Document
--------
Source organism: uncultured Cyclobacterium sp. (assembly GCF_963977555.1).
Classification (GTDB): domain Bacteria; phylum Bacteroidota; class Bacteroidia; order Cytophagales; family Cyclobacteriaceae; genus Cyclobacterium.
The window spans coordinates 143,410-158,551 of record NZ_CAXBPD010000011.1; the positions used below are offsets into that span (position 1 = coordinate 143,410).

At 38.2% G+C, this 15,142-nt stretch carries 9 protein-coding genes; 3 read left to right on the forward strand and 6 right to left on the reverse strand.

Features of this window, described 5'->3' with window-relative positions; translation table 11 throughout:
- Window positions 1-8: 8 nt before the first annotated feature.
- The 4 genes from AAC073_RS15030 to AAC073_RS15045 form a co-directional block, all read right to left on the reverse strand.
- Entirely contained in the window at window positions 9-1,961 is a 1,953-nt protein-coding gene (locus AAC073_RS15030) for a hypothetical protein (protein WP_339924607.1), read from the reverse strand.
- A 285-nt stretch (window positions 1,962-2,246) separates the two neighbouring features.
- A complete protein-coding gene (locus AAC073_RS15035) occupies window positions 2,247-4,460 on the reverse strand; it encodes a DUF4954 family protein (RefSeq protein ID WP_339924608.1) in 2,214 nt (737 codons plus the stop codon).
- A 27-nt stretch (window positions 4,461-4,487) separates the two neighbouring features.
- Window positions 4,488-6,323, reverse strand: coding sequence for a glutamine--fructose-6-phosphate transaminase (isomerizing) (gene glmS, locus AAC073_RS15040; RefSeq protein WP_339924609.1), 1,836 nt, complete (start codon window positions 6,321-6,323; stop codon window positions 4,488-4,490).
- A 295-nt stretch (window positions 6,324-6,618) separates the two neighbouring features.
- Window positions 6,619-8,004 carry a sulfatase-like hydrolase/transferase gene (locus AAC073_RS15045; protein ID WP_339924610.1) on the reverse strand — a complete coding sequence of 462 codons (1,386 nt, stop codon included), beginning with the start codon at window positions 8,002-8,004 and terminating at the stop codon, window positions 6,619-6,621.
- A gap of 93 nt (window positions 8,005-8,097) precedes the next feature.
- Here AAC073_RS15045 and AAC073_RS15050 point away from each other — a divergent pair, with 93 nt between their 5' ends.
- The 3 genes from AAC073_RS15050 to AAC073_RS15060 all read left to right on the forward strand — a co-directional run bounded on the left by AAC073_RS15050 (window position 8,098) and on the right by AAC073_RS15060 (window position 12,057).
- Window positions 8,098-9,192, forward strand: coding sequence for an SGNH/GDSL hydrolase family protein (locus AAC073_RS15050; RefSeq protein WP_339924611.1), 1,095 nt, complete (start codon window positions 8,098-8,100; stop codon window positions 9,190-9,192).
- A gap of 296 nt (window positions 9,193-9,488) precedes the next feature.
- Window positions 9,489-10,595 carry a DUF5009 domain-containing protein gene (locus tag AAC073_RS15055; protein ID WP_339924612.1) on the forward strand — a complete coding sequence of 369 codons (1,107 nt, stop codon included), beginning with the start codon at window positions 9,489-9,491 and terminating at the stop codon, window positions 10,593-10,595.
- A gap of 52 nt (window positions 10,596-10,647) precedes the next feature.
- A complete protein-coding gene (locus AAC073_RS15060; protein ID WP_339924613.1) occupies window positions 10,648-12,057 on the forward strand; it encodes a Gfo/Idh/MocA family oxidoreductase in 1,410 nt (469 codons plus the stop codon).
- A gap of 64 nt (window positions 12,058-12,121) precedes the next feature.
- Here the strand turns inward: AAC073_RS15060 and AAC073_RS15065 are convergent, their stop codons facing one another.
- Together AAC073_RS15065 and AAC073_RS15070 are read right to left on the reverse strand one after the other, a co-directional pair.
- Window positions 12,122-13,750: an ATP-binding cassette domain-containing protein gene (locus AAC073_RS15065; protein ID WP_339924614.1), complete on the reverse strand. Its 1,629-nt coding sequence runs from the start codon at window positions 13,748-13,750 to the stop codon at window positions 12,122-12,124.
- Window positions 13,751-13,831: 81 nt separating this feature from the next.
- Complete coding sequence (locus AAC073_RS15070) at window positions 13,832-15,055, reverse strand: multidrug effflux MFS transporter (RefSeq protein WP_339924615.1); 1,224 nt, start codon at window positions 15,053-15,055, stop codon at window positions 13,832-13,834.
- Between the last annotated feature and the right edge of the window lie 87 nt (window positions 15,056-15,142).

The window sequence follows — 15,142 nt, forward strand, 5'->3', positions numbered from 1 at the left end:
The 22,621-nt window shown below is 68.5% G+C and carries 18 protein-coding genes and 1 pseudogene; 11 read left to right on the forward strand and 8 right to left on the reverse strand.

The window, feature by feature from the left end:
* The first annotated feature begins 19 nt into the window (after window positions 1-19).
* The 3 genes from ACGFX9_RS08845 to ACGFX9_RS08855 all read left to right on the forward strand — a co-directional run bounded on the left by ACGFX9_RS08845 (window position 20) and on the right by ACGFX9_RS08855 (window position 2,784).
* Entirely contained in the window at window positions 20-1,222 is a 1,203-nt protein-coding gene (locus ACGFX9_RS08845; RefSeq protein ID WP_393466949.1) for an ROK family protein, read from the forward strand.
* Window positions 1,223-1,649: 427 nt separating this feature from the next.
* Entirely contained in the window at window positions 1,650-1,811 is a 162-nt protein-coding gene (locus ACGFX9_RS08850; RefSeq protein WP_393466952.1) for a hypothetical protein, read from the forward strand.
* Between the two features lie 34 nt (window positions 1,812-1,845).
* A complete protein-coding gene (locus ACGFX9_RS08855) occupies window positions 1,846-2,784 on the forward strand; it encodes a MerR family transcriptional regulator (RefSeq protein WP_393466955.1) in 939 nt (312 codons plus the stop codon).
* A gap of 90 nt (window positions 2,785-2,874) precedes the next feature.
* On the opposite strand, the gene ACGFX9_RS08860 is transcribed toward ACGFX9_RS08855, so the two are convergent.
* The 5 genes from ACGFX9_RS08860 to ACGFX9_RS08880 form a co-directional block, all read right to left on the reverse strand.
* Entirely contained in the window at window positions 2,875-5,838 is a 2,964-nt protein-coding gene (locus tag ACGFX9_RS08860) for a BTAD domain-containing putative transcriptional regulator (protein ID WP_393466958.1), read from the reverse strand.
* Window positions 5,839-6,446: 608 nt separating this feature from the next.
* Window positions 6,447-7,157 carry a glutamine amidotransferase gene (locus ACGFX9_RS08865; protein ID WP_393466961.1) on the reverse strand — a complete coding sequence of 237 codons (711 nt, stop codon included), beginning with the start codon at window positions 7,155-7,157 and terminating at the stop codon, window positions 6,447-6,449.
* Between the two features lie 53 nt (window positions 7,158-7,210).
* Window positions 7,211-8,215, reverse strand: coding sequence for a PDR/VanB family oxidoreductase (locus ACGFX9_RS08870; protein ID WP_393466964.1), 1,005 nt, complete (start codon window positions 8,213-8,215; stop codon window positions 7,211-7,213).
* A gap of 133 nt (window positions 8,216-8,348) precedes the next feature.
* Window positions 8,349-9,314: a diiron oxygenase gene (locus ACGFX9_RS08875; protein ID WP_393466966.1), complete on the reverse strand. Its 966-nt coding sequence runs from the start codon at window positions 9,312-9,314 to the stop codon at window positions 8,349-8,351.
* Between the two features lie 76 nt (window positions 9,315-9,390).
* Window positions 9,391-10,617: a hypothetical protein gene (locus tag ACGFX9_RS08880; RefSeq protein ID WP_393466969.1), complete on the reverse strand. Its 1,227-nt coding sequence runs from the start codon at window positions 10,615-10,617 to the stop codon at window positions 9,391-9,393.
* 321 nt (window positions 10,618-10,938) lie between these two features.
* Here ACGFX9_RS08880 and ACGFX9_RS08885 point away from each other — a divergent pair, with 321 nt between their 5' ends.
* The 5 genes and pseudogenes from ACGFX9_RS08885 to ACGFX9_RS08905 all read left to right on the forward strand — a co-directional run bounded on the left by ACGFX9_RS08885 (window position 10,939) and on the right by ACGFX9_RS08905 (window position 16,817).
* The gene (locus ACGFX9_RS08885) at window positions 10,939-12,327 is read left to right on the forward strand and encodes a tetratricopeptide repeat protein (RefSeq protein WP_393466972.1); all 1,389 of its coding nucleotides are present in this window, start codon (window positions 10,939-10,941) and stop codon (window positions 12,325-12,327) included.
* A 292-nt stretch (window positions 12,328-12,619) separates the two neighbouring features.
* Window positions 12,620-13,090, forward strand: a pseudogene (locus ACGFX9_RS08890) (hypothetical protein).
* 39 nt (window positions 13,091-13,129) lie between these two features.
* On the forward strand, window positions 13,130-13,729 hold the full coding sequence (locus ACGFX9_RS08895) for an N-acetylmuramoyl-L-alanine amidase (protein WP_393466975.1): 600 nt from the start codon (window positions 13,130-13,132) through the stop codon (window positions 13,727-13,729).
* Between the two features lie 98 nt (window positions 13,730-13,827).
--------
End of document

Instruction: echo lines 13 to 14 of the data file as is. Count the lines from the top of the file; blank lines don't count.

- A 295-nt stretch (window positions 6,324-6,618) separates the two neighbouring features.
- Window positions 6,619-8,004 carry a sulfatase-like hydrolase/transferase gene (locus AAC073_RS15045; protein ID WP_339924610.1) on the reverse strand — a complete coding sequence of 462 codons (1,386 nt, stop codon included), beginning with the start codon at window positions 8,002-8,004 and terminating at the stop codon, window positions 6,619-6,621.